Federal agency heads will prepare their FY2014 budgets at levels five percent below the amount planned for FY2014 in the FY2013 budget, according to guidance issued by the Office of Management and Budget (OMB) last week. 

OMB Acting Director Jeffrey Zients told agencies that the FY2014 budget will follow the budget framework agreed to by the president and Congress in the Budget Control Act (BCA) of 2011.  This means, according to Zients, agencies must continue to “cut lower-priority spending in order to create room for the most effective investments in areas critical to economic growth and job creation.” 

Under the guidance, agencies will prepare a list of potential “addbacks,” ranked in priority order, to give the administration options for investment opportunities.  The five percent reduction to agency budgets will provide headroom to allow the administration to exercise these options.

As in last year’s guidance, OMB instructs agencies to exclude the use of across-the-board cuts, mandatory spending cuts in appropriations bills, or new user fees to meet funding targets.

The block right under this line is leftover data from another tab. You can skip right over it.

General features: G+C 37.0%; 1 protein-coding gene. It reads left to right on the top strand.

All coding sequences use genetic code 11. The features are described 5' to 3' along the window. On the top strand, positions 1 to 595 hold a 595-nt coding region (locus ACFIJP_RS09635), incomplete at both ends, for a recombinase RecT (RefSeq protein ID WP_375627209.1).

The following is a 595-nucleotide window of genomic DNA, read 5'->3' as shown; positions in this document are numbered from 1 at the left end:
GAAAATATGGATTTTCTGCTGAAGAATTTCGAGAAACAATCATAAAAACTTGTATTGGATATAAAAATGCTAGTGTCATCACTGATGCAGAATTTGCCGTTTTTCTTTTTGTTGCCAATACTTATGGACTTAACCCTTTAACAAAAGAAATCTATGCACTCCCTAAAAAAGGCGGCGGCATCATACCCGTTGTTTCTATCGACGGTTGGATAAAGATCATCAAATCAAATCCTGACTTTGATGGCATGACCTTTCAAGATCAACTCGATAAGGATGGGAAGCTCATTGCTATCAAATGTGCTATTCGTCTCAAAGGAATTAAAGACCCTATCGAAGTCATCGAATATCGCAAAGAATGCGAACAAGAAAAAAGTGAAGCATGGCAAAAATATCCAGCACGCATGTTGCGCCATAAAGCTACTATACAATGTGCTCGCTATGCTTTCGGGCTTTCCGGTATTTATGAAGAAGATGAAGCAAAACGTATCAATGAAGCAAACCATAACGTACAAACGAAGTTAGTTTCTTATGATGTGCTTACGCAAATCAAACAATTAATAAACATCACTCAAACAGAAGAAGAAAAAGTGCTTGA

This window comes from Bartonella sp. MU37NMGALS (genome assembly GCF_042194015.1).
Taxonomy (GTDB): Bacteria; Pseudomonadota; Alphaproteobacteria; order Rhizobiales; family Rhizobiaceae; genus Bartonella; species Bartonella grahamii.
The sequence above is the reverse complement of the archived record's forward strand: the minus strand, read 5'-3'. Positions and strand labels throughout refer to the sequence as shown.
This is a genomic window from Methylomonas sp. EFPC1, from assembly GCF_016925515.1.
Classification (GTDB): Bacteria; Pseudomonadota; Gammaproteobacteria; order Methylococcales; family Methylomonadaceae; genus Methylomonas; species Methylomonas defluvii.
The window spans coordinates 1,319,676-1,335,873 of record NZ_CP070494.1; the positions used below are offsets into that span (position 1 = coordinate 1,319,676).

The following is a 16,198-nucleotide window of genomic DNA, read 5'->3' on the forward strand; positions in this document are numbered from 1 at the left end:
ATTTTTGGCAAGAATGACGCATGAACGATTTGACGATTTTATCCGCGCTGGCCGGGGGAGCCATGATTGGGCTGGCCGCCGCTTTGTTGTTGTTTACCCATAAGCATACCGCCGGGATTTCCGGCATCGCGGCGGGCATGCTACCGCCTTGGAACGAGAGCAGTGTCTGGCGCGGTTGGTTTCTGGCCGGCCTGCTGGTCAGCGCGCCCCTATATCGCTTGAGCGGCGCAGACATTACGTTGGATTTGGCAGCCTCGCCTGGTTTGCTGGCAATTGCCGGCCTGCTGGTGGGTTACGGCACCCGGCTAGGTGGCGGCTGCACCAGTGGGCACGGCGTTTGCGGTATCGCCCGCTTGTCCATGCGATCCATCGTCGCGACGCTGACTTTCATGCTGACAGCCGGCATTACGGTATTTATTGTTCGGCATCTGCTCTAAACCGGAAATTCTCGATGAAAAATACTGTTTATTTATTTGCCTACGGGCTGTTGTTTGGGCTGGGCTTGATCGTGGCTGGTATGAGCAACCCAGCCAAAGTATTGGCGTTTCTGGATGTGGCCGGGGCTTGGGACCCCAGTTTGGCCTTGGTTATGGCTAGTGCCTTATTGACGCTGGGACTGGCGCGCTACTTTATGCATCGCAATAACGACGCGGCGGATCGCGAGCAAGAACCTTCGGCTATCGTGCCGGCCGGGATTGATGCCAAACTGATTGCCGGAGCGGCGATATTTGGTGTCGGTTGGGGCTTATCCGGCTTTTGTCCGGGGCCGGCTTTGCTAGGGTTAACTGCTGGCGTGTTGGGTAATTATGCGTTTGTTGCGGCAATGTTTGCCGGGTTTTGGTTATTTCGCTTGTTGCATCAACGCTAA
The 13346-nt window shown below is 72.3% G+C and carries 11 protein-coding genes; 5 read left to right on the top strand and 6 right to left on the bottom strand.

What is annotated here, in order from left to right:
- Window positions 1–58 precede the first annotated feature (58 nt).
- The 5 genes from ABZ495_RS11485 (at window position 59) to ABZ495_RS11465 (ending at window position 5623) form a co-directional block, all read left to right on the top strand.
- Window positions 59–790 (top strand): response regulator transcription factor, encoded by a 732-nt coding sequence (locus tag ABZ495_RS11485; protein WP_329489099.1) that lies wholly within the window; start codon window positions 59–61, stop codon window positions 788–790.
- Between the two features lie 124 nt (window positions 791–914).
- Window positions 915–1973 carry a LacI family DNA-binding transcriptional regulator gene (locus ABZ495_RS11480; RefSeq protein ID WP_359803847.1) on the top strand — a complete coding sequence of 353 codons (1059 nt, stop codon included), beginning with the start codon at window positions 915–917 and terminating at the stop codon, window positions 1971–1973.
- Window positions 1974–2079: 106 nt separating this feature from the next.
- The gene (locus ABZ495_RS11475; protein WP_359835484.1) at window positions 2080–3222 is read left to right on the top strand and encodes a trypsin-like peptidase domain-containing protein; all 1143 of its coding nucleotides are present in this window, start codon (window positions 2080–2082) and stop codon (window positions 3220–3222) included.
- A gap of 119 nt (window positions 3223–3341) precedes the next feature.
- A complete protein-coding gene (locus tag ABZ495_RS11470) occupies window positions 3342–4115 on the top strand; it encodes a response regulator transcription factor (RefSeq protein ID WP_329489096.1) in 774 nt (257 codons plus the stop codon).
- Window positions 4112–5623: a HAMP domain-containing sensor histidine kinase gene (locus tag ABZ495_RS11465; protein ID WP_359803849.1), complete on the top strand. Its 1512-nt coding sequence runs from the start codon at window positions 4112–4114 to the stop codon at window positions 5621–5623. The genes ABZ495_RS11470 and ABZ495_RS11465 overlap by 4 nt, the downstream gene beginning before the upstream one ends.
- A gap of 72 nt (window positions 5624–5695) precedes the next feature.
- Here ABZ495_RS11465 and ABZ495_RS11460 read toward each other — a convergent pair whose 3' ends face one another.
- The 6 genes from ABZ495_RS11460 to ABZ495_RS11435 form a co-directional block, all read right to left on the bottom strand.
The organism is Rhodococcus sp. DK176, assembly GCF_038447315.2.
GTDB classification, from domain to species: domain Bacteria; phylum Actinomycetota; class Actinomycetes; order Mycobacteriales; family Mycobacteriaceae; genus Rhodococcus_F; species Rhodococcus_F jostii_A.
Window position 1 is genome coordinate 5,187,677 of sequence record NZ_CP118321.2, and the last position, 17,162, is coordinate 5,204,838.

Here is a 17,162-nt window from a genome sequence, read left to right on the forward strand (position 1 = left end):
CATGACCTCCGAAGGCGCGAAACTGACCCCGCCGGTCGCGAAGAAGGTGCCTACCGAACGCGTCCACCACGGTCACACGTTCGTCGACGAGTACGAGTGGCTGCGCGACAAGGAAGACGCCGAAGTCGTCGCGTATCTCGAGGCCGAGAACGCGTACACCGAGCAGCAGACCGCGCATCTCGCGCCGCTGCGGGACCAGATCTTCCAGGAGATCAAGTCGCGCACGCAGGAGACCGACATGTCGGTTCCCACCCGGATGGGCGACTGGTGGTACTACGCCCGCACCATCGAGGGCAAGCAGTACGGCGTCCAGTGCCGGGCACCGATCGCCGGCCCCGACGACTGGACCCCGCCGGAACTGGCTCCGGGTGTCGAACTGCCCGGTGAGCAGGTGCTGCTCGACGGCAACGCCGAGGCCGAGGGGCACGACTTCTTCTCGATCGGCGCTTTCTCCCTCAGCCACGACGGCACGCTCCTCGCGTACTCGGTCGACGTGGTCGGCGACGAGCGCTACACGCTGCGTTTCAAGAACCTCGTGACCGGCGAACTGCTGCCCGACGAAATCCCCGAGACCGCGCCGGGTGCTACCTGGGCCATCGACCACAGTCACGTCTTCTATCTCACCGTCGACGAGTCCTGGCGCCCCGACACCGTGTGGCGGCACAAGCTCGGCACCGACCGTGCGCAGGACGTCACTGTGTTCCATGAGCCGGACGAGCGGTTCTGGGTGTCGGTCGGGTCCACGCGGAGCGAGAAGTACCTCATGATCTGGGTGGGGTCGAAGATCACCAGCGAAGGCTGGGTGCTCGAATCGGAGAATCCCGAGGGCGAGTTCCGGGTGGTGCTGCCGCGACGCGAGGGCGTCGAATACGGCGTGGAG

Zients told agencies to continue to implement the administration’s management agenda to cut wasteful spending, streamline programs and operations, leverage technology, and to make government more responsive.  The FY2014 budget submission should include: 1) a description of agency plans to advance the management agenda; 2) detailed information on existing management initiatives that will impact the FY2014 budget; 3) information on how savings will be used; and 4) three program proposals that need legislative, budget, or administrative changes to improve program effectiveness or achieve long-term savings.

Agencies are also to achieve more payback from fewer Information Technology (IT) dollars.  They are directed to prepare budgets that fund IT at 10 percent below the average spending level for FY2010-2012 and describe how this funding level will be achieved.

While the memo was addressed to all agencies, OMB is expected to provide separate guidance for DoD budget levels in its annual “passback” memo to the department.  This memo usually provides total budget levels, as well as some program guidance and other requests for special reports and studies.